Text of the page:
If you’re familiar with the internet, it’s hard to argue that we’re not in the age of data and analytics. These two things seem to rule most of our time spent online, and for good reason. How does it relate to having a business or e-commerce website?
Well, if you have customers that input their personal information into your systems, you officially are storing their data. Keeping that secure needs to be a big priority, though we might not realize it. That’s where data loss prevention, or “DLP” comes into play. While you can check out some details in this article, be sure to stick around to understand more.
Defining Data Loss
Before we get to the prevention part, let’s cover what data loss is and why it’s such a critical topic to understand. There are several situations that fall under this category, starting with viruses or malware. Both are external programs that can infect your computer or even virtual machine, potentially bringing about a catastrophe.
If the virus is designed to track computer key inputs, for example (usually known as spyware), your passwords or other sensitive information like banking pins or account numbers could be saved by whoever is on the other side. However, this isn’t the only thing to be conscious of. There is also theft, human error, and power failure to worry about.
Each has their own challenges, which you may want to read up on here: https://www.investopedia.com/terms/d/data-loss.asp. It’s important that we understand each potential situation so that we can address them if we do have to face them.
Theft is unfortunately one of the most common incidents. It could be as simple as you or an employee forgets their work laptop somewhere. If someone who is computer savvy finds it and takes it, they might be able to harvest large amounts of your data that you don’t want to go public.
On the other hand, a power outage isn’t something you can stop from happening. All you can really do for that is set up contingency plans and focus on preventative measures. That’s why having a data loss prevention plan is so critical.
How Prevention Works
Now that you know the risks associated, you’re probably wondering how this works. Just like there are multiple threats, there are a few ways to approach protecting yourself and your business as well. While DLP can be complex, is remains accessible to most people who want to keep their information safe.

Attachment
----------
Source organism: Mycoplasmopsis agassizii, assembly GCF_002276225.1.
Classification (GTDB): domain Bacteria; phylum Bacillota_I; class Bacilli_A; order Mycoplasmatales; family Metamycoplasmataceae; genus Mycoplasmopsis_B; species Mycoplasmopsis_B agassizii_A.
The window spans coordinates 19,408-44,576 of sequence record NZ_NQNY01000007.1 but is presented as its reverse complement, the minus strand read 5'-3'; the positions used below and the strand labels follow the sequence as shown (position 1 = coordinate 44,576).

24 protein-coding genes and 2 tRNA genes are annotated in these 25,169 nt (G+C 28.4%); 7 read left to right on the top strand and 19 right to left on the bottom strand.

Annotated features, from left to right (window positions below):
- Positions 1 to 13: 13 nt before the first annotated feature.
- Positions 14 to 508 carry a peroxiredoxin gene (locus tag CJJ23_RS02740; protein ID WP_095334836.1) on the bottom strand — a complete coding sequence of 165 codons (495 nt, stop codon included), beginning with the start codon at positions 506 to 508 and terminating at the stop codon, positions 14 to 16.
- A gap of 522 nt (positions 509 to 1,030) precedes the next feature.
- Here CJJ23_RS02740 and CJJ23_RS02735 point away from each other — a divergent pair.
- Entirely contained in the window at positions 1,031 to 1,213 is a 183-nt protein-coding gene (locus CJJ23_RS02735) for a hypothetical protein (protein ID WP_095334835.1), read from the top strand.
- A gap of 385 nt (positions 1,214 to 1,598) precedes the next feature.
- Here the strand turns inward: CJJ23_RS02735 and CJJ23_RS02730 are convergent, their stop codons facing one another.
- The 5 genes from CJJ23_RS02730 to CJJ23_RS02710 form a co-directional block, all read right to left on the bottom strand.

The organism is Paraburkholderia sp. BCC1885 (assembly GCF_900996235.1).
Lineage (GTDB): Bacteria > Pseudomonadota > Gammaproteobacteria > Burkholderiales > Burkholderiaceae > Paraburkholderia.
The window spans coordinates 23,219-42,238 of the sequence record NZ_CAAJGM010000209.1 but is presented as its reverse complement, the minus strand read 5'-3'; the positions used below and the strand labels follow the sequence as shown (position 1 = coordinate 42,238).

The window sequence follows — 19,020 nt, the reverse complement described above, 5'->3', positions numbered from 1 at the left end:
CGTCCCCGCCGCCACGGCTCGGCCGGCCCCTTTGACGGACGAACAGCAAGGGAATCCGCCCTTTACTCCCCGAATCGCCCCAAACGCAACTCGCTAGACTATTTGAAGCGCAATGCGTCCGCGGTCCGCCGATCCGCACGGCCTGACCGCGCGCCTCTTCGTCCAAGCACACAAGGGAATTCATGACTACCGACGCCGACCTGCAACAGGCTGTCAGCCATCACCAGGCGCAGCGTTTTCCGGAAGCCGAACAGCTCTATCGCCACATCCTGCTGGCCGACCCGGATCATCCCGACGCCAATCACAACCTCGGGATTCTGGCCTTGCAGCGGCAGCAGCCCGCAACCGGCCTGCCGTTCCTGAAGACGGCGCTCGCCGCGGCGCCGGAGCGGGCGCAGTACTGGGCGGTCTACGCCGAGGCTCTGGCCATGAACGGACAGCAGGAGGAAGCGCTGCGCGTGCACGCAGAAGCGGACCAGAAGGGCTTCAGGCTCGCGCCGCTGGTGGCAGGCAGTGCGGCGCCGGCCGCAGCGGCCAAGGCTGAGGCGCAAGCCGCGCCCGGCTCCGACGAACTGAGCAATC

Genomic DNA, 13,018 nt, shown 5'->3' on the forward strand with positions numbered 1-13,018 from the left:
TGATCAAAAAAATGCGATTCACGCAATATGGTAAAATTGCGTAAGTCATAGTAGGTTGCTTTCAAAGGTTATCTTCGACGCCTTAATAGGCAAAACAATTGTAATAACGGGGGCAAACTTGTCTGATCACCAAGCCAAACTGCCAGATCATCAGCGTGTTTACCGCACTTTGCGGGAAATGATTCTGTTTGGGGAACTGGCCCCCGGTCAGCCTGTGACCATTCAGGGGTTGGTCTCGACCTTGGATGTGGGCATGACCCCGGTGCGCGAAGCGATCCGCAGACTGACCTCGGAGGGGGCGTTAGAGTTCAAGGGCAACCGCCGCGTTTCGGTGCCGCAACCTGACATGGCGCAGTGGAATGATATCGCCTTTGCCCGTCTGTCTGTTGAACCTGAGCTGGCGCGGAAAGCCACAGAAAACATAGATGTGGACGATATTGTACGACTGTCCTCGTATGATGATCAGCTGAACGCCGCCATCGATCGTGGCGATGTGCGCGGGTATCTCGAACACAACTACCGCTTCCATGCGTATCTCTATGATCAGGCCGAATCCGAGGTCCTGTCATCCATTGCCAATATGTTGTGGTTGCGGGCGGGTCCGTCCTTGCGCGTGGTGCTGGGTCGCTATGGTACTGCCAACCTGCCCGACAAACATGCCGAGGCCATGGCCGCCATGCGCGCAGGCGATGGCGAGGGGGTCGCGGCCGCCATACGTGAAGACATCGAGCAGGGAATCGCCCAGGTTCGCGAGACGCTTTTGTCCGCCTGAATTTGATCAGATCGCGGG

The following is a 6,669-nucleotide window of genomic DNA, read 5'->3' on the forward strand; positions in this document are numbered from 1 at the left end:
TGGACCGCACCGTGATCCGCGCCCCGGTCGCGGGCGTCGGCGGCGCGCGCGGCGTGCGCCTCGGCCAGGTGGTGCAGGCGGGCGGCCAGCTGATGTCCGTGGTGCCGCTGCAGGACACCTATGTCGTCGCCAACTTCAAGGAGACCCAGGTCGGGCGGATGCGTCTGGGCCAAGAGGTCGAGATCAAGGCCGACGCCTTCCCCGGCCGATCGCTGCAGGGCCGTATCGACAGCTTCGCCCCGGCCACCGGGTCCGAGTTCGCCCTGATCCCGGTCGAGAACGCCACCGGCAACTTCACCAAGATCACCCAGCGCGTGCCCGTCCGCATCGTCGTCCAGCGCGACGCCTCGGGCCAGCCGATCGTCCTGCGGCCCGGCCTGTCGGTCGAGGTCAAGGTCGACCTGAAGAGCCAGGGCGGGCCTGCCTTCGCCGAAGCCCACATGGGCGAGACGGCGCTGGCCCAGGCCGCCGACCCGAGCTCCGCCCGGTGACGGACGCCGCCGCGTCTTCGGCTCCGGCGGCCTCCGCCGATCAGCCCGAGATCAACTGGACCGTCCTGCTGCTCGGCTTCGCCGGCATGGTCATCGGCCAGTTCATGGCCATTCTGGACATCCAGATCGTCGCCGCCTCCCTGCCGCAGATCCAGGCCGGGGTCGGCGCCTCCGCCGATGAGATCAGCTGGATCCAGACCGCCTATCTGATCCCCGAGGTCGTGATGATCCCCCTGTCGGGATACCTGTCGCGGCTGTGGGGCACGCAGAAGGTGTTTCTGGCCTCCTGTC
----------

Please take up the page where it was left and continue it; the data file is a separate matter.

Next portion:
The first thing to keep in mind is known as encryption. This is when regular text is converted into code, called ciphertext. Said ciphertext is only accessible by people who have the key to unlock it, meaning that access is restricted. It is quite difficult to hack into an encrypted server versus an unencrypted one.
After that comes detection. If you’ve ever downloaded an antivirus program, you’re already familiar with this to some extent at least. It involves finding any harmful code or malware and quarantining it. Ideally, it gets deleted as well.
Types of Data to Protect
The final thing I’ll discuss today is what sets of information you should look to keep safe. Identifying it can be difficult, after all, especially if you deal with heaps of it on the daily. However, there are a few different categories that it can fall into.
Data “at rest” is stored somewhere, usually a database or other form of server. It could be a file system or an external hard drive, even. It’s a form of backup storage that many people have just in case.
Next there is “in motion” data, which is information that is sent between networks. That network could be a secure one, but often it is publicly accessible and on the internet. It can be difficult to keep this kind safe.
Finally, there is the information that is currently “in use.” So, any user that is interacting with the data you hold is in this category. This might be customers or your own employees. There are plenty of examples of this.
Why it Matters
For one thing, there are laws in place in the United States that require businesses to keep the information of their customers safe. I know I hear stories of class action lawsuits against companies due to data breaches quite often – it’s a big deal when it happens. Having something like that occur is a huge blow to reputation.
So, prevention is probably a good idea to keep yourself compliant with the law, but also to keep your public image a positive one. Ensuring the safety of sensitive data like credit card information can certainly earn you brownie points in the eyes of most customers, so there are benefits all around. Overall, I would say it’s a key pillar of having an online retail site.